On Friday, Tennessee’s Department of Health announced the largest one-day increase in coronavirus cases since it started tracking them, confirming 1,188 new cases. The previous high, on May 1, was largely attributable to an outbreak at the Trousdale Turner Correctional Center.
Nearly 1,200 cases in one day is more than twice the recent average.
Some of the increase can be explained by mass testing coming to completion this month in nearly 700 long-term care facilities across the state. And the new cases are concentrated in the two most populous counties, Davidson and Shelby.
But the jump is also part of a steady upward trend since early May, when the state’s economy reopened. There are now more cases considered actively contagious in Tennessee than at any other time during the pandemic, with nearly 11,000.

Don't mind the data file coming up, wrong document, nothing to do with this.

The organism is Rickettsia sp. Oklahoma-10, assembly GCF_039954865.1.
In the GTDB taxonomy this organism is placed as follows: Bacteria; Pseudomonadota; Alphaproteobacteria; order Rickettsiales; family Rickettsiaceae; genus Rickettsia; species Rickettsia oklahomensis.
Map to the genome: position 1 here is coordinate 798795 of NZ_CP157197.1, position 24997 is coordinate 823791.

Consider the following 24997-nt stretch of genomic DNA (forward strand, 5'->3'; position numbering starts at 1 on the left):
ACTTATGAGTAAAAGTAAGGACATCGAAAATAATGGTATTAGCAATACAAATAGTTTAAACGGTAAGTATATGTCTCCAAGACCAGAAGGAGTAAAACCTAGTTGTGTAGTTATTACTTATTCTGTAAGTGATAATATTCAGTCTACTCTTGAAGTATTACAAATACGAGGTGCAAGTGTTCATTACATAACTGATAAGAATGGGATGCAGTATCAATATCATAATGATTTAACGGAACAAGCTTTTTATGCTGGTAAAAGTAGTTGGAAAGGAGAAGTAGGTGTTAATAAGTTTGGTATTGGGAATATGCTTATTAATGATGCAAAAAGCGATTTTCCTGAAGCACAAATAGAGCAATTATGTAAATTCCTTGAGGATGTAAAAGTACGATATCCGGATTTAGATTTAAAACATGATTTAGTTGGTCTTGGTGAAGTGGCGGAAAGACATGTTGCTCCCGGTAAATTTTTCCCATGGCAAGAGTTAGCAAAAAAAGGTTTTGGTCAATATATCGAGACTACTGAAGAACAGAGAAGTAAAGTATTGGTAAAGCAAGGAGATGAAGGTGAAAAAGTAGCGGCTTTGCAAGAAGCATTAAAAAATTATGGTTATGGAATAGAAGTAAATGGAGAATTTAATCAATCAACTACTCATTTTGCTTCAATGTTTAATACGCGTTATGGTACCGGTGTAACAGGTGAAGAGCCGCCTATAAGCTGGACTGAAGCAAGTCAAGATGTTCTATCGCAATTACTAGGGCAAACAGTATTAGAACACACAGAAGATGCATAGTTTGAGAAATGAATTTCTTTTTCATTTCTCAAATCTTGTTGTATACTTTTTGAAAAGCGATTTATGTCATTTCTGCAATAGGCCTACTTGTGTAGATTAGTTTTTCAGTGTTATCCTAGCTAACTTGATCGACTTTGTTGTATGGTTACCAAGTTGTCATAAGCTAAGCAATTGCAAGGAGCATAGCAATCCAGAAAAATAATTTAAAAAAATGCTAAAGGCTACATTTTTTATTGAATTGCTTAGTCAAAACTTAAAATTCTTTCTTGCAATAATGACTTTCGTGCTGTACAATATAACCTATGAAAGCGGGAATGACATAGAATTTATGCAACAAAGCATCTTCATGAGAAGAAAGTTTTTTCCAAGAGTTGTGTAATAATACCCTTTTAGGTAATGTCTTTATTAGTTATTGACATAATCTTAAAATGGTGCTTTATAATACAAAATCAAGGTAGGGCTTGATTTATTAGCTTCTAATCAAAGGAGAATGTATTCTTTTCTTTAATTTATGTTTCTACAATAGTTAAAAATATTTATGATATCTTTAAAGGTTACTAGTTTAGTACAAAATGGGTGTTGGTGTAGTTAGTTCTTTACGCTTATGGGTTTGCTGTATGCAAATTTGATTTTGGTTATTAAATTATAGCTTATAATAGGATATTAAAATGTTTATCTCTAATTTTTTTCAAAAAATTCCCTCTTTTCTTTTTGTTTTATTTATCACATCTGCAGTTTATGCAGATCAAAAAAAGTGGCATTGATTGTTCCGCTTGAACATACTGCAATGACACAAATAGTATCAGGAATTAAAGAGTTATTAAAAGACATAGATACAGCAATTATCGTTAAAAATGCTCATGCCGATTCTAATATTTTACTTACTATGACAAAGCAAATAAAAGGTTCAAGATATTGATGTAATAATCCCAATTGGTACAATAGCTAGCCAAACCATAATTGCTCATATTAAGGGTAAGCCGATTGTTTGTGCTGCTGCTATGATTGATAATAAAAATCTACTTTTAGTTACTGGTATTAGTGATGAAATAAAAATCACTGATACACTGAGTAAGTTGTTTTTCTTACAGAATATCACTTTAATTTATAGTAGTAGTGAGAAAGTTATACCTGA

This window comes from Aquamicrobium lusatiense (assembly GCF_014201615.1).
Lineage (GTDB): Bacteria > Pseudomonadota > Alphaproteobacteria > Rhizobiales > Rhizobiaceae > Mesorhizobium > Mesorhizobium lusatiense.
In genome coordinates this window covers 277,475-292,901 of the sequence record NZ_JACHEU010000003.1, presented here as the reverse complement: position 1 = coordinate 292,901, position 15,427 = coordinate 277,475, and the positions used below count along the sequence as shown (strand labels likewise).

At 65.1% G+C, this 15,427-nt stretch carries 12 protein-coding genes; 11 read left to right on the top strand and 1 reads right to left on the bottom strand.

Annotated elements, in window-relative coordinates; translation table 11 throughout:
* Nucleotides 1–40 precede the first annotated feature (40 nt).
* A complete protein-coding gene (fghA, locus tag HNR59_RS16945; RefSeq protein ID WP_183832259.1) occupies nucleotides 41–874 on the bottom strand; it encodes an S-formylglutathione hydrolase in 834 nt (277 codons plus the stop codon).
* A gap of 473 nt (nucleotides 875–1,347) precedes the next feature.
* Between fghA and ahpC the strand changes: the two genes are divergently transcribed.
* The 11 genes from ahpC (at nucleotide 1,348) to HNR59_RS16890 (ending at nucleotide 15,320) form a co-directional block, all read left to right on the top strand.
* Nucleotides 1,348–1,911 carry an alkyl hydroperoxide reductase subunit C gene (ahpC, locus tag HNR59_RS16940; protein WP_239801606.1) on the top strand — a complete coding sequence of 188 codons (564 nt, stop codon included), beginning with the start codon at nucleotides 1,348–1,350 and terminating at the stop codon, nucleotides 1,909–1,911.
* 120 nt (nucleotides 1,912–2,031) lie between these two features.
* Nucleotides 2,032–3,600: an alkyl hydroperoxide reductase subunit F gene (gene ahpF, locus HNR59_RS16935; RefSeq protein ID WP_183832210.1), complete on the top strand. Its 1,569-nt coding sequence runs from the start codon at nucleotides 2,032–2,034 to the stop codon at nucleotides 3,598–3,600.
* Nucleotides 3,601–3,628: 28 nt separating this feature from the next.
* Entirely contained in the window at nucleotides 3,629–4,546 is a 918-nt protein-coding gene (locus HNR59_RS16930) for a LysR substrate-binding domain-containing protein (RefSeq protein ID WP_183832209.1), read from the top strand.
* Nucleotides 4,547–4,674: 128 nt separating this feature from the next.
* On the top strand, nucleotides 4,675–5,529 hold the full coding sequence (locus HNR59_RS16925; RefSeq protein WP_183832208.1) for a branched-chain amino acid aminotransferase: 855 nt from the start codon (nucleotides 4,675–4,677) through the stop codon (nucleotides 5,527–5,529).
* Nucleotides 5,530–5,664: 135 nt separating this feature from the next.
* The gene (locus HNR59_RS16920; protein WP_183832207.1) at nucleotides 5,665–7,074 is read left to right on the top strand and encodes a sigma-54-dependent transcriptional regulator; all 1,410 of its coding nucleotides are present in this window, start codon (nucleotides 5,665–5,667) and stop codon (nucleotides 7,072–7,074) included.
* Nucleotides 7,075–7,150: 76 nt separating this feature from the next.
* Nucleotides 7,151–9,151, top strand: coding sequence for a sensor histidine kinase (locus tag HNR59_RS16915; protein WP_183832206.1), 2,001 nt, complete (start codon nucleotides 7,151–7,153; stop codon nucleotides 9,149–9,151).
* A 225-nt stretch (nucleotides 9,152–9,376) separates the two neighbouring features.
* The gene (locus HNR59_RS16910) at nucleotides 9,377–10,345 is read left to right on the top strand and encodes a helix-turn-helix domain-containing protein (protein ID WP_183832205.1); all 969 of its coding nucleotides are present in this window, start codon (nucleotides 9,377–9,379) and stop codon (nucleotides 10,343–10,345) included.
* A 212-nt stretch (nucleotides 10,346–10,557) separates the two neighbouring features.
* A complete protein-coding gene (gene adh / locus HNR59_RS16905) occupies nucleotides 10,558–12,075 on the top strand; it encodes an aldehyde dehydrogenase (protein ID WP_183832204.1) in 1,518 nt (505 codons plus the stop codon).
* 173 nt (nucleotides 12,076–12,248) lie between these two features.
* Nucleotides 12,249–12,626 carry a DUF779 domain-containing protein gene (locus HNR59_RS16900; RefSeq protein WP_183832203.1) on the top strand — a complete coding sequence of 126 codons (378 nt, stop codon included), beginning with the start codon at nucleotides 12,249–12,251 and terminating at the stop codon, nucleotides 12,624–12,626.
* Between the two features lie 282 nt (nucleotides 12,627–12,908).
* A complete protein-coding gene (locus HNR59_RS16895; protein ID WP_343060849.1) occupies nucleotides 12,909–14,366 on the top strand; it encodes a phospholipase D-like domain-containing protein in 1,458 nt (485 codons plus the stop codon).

TDOH Commissioner Lisa Piercey says it’s “not a crisis scenario, however, because new cases are only the part of the story.
“It has never been our expectation that we would eliminate case transmission. That’s not going to be possible until we have herd immunity,” Piercey said on Thursday. “But we can keep an eye on hospital capacity and make sure that is preserved for the sickest ones who need that.”
Hospitalizations have been increasing as well, but COVID-19 patients still represent only about 4% of everyone in the hospital. ICU capacity has been decreasing, with about 400 patients statewide.
The state’s COVID-19 death count now stands at 515, which is still one of the lowest per-capita fatality rates in the country. Piercey and Vanderbilt researchers attribute the lower fatalities to a disproportionate share of Tennessee’s COVID-19 patients being younger, and presumably healthier.